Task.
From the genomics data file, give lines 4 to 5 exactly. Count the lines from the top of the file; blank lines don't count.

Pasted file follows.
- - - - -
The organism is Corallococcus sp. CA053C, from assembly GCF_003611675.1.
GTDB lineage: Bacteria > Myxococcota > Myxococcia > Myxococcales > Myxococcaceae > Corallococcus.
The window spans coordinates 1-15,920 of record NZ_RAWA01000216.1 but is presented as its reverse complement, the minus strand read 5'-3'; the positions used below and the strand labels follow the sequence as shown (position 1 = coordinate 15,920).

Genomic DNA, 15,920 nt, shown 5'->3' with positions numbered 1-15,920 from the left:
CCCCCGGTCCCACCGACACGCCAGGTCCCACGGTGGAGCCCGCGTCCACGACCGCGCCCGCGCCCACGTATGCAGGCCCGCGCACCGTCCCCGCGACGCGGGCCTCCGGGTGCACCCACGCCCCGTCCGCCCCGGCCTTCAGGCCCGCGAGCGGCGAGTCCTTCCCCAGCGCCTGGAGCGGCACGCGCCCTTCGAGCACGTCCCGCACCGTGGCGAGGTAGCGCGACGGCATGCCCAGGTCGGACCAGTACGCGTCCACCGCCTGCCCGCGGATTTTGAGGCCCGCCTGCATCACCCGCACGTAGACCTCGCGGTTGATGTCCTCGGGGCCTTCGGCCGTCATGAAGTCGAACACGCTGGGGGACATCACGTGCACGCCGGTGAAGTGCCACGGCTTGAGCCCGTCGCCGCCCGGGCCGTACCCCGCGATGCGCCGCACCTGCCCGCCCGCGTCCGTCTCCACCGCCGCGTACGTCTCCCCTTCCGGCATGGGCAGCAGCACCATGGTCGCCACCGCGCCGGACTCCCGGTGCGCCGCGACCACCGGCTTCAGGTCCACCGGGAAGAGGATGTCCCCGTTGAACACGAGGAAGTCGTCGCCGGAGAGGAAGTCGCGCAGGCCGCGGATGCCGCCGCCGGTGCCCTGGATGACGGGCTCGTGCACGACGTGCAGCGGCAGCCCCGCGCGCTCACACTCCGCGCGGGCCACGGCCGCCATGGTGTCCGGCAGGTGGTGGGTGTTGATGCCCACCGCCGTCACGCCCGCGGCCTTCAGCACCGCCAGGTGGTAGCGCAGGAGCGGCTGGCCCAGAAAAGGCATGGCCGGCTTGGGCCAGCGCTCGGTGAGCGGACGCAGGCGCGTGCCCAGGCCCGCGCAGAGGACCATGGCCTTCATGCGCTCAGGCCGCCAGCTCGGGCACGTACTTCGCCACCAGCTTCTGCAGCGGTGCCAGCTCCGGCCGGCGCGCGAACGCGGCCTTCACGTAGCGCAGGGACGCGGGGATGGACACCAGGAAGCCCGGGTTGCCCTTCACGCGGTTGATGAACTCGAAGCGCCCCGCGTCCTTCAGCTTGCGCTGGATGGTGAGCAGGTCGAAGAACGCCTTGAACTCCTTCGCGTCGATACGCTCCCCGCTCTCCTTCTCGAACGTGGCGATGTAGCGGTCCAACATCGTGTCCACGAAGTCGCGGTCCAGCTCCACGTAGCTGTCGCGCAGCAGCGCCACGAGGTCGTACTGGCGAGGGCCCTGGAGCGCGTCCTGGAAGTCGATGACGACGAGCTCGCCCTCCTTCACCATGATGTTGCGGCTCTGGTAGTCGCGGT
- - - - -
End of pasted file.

Genomic DNA, 15,920 nt, shown 5'->3' with positions numbered 1-15,920 from the left:
CCCCCGGTCCCACCGACACGCCAGGTCCCACGGTGGAGCCCGCGTCCACGACCGCGCCCGCGCCCACGTATGCAGGCCCGCGCACCGTCCCCGCGACGCGGGCCTCCGGGTGCACCCACGCCCCGTCCGCCCCGGCCTTCAGGCCCGCGAGCGGCGAGTCCTTCCCCAGCGCCTGGAGCGGCACGCGCCCTTCGAGCACGTCCCGCACCGTGGCGAGGTAGCGCGACGGCATGCCCAGGTCGGACCAGTACGCGTCCACCGCCTGCCCGCGGATTTTGAGGCCCGCCTGCATCACCCGCACGTAGACCTCGCGGTTGATGTCCTCGGGGCCTTCGGCCGTCATGAAGTCGAACACGCTGGGGGACATCACGTGCACGCCGGTGAAGTGCCACGGCTTGAGCCCGTCGCCGCCCGGGCCGTACCCCGCGATGCGCCGCACCTGCCCGCCCGCGTCCGTCTCCACCGCCGCGTACGTCTCCCCTTCCGGCATGGGCAGCAGCACCATGGTCGCCACCGCGCCGGACTCCCGGTGCGCCGCGACCACCGGCTTCAGGTCCACCGGGAAGAGGATGTCCCCGTTGAACACGAGGAAGTCGTCGCCGGAGAGGAAGTCGCGCAGGCCGCGGATGCCGCCGCCGGTGCCCTGGATGACGGGCTCGTGCACGACGTGCAGCGGCAGCCCCGCGCGCTCACACTCCGCGCGGGCCACGGCCGCCATGGTGTCCGGCAGGTGGTGGGTGTTGATGCCCACCGCCGTCACGCCCGCGGCCTTCAGCACCGCCAGGTGGTAGCGCAGGAGCGGCTGGCCCAGAAAAGGCATGGCCGGCTTGGGCCAGCGCTCGGTGAGCGGACGCAGGCGCGTGCCCAGGCCCGCGCAGAGGACCATGGCCTTCATGCGCTCAGGCCGCCAGCTCGGGCACGTACTTCGCCACCAGCTTCTGCAGCGGTGCCAGCTCCGGCCGGCGCGCGAACGCGGCCTTCACGTAGCGCAGGGACGCGGGGATGGACACCAGGAAGCCCGGGTTGCCCTTCACGCGGTTGATGAACTCGAAGCGCCCCGCGTCCTTCAGCTTGCGCTGGATGGTGAGCAGGTCGAAGAACGCCTTGAACTCCTTCGCGTCGATACGCTCCCCGCTCTCCTTCTCGAACGTGGCGATGTAGCGGTCCAACATCGTGTCCACGAAGTCGCGGTCCAGCTCCACGTAGCTGTCGCGCAGCAGCGCCACGAGGTCGTACTGGCGAGGGCCCTGGAGCGCGTCCTGGAAGTCGATGACGACGAGCTCGCCCTCCTTCACCATGATGTTGCGGCTCTGGTAGTCGCGGT